What happens though when anyone can buy Google Glass? How simple it will be when half the country is wearing them, to film the habits of others.
Just think how easy it will be for someone to watch your child, monitor your routine, know when your wife is home alone, know when the store manager will be cashing up at the end of the day. There are hundreds of applications for Google Glass that are less than desirable.
Currently a person intent on gathering such information is seen, they have to physically use a camera of some sort to record information that may be useful. That won’t be the case when Google Glass is on the market.
Nobody will see people acting suspiciously, they will be just walking around like everyone else. That being the case nobody will take any notice of the guy walking past the school at the same time every day, especially if he is wearing different jackets, on foot one day, on a cycle the next and so on.
I truly believe that crime will increase when Google Glass becomes widely available. Like all technology it will probably become cheaper over time which will make it far more accessible.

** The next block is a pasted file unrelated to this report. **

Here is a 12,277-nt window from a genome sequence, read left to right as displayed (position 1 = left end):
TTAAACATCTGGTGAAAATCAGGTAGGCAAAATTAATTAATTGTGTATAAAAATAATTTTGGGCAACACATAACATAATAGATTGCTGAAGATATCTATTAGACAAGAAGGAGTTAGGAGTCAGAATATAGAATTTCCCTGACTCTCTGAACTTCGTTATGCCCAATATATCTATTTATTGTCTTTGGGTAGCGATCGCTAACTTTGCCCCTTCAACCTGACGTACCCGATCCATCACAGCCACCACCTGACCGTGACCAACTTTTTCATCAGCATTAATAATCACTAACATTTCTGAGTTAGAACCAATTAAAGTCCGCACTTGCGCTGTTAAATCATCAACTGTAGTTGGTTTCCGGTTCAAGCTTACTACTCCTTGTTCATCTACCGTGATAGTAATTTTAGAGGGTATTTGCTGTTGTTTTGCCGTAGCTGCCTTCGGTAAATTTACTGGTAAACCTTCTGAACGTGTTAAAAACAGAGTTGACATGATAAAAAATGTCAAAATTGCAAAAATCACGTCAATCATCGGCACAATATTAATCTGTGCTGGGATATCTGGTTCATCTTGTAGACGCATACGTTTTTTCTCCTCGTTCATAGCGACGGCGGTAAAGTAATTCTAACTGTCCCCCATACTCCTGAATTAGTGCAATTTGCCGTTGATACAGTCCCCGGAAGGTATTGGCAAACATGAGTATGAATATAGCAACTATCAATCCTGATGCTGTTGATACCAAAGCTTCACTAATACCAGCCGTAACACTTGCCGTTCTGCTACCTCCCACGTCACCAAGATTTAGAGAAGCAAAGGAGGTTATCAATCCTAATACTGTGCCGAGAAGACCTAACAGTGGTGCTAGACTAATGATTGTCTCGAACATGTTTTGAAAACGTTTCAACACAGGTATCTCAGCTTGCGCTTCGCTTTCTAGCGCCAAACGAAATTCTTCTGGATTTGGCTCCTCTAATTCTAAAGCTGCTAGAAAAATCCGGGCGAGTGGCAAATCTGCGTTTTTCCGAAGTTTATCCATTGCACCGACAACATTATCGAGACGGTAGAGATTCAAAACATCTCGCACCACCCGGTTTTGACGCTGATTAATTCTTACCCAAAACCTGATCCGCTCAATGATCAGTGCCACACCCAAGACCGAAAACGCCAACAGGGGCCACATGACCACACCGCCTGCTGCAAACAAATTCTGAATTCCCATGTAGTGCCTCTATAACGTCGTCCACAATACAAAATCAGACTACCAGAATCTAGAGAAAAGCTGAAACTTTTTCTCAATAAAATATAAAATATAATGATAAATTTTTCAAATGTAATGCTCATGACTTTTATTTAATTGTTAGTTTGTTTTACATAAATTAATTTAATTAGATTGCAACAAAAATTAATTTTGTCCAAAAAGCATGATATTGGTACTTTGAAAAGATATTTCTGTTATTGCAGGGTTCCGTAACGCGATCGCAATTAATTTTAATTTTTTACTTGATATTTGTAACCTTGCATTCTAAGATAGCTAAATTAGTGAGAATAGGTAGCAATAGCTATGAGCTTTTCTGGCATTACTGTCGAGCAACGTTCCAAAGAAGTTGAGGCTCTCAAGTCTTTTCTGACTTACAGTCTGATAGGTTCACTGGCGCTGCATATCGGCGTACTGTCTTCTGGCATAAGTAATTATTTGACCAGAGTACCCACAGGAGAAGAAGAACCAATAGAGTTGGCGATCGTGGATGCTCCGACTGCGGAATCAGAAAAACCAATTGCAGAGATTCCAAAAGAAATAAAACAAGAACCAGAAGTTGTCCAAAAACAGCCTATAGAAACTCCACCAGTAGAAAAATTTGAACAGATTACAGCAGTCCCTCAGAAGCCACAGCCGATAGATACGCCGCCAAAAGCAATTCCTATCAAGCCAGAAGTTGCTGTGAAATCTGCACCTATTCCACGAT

This is what Gigaom have to say:
If the $1,500 price tag for Google Glass is a budget buster for you, don’t give up hope just yet. When the wearable gadget arrives on the consumer market it could cost as little as $299 according to Topology Research’s Jason Tsai, as reported by The China Post and Phone Arena.
Google Glass could without too much of a leap make the world a much more dangerous, and a much less private place. Just the act of going about our business is big business for the technological giants such as Google, who are literally altering the fabric of the society we live in.
It seems no thought is ever given to the downside of such technology. Either that or these companies know full well what issues could occur and just don’t give a shit.
Personally I think it’s the latter.
Contributed by Chris Carrington of The Daily Sheeple.
Chris Carrington is a writer, researcher and lecturer with a background in science, technology and environmental studies. Chris is an editor for The Daily Sheeple. Wake the flock up!